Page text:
This is the time of year when I cannot seem to get my fill of fresh tomatoes. I place thinly cut slices on my morning toast adding just a touch of salt. For lunch, I layer thicker slices on my bread with pickles, and a bit of mayo and horseradish. For dinner, I dice them and add them to my pasta with olive oil, garlic, salt and pepper, and fresh basil. This becomes my almost daily routine every August, but I know this moment is fleeting. Soon my garden and other local sources of freshly grown and heirloom varieties will be depleted. All that will be left are the hard, flavorless supermarket tomatoes that I refuse to eat leaving me craving the delectable tomatoes of summer.
The tomato, Solanum lycopersicum L. in the Solanacae family, was not always craved; in fact it was something that was once universally avoided. This is because so many members of the Solanaceae or nightshade family are very poisonous, and the tomato was assumed to be so as well. This is reflected in its original scientific first name or genus, Lycopersicon, which translates as “Wolf Peach” inferring that it was something dangerous to eat. But we now know that although the plant’s leaves contain toxic compounds to protect it from insect and pathogen damage, the tomato is anything but poisonous. Statesman/horticulturist Robert Gibbon Johnson of Salem, NJ was one of the first to make this case to the public back in 1820 when he vowed to eat tomatoes on the courthouse steps. According to Salem County Historical Society as he lifted the tomato to his mouth he said “To help dispel the tall tales, the fantastic fables that you have been hearing … and to prove to you that it is not poisonous I am going to eat one right now”. As the crowd watched in angst, he took a bite. He lived. The crowd cheered! The acceptance of the tomato as good food began to spread. This was also helped by Thomas Jefferson who planted them in his own garden. By 1897 Joseph Campbell had begun to can them as tomato soup.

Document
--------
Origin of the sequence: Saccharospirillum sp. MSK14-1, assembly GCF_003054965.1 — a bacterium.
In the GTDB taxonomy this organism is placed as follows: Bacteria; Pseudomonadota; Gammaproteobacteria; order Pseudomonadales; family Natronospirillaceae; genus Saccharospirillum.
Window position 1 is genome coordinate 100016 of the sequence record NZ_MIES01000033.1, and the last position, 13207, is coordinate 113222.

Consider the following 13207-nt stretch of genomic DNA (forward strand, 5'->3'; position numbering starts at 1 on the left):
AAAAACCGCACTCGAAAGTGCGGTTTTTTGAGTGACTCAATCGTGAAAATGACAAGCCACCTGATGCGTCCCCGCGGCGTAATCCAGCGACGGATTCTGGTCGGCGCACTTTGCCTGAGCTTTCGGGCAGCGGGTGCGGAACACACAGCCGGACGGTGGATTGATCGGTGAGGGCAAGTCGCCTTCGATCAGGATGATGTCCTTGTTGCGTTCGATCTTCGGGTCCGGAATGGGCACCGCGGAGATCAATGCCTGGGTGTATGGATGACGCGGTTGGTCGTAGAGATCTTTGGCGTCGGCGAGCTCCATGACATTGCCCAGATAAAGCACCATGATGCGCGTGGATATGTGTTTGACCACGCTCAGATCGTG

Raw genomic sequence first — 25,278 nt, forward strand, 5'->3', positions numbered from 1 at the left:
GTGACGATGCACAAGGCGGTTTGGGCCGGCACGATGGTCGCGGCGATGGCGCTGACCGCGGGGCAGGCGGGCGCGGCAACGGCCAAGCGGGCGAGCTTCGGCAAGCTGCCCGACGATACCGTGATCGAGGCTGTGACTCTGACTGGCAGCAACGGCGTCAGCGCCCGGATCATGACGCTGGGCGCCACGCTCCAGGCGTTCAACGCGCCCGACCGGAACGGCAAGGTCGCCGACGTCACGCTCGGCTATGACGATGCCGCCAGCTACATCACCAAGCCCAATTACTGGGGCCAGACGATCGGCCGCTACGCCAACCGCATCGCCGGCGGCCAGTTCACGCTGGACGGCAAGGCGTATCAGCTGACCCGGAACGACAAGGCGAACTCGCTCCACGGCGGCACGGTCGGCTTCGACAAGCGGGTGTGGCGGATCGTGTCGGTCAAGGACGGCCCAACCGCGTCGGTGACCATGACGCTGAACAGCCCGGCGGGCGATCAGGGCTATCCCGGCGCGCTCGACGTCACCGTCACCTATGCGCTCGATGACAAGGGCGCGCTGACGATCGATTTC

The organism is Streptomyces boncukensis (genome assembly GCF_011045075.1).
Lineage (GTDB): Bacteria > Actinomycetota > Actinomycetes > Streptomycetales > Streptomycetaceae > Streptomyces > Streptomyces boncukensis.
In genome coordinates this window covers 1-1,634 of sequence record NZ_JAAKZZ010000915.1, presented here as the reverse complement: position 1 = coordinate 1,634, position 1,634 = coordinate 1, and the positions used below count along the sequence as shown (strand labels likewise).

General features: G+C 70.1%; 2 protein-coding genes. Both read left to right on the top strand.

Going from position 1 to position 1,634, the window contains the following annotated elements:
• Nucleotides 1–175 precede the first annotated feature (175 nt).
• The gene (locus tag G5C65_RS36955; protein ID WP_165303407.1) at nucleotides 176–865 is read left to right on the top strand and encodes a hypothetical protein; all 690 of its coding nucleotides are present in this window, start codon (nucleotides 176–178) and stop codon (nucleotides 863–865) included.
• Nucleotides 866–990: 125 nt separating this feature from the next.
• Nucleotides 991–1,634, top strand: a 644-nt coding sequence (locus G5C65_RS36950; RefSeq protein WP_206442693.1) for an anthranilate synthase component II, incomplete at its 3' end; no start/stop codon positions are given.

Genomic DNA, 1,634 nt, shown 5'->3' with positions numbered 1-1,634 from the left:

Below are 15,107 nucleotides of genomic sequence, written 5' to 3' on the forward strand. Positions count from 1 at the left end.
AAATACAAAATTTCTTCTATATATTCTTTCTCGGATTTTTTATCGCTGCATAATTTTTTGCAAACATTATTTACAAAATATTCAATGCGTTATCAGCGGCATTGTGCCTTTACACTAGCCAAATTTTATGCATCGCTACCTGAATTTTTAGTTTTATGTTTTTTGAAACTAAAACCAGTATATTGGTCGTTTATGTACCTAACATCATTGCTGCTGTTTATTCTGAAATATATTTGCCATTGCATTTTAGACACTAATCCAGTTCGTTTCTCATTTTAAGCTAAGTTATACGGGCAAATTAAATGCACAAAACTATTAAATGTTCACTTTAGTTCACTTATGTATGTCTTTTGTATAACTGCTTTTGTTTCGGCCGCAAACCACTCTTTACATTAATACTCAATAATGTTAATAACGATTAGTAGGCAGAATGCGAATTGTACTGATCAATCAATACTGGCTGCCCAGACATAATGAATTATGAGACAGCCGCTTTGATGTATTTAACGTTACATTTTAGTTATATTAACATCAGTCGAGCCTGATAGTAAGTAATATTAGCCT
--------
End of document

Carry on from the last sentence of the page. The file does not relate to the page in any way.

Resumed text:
A common misconception is that the tomato comes from Italy known for its red sauces and pizza, but this aspect of Italian cuisine developed in more recent history. The tomato actually originated or is native to South America evolving over time from a plant referred to as “pimp” or Solanum pimpinellifolium. This wild tomato with its pea size fruits is the genetic
ancestor of the tomatoes that we eat today. The early tomato spread throughout south and central America changing along the way as human’s and the environment selected for different characteristics. It was first developed as a crop by the Nahua in Mexico around 500 BCE where they referred to it as Tomatl. Spanish conquistadors brought it back to Europe in the late 14 and 1500s where it then spread throughout Europe. In contrast to its unsavory name, Wolf Peach, the French came to call it ‘pomme d’amour’ or love apple, a name I much prefer. Some say this name came from its presumed aphrodisiac qualities. Others have suggested that the tomato so enriched the nutrition of the European diet they experienced increased energy thereby inciting amorous behavior.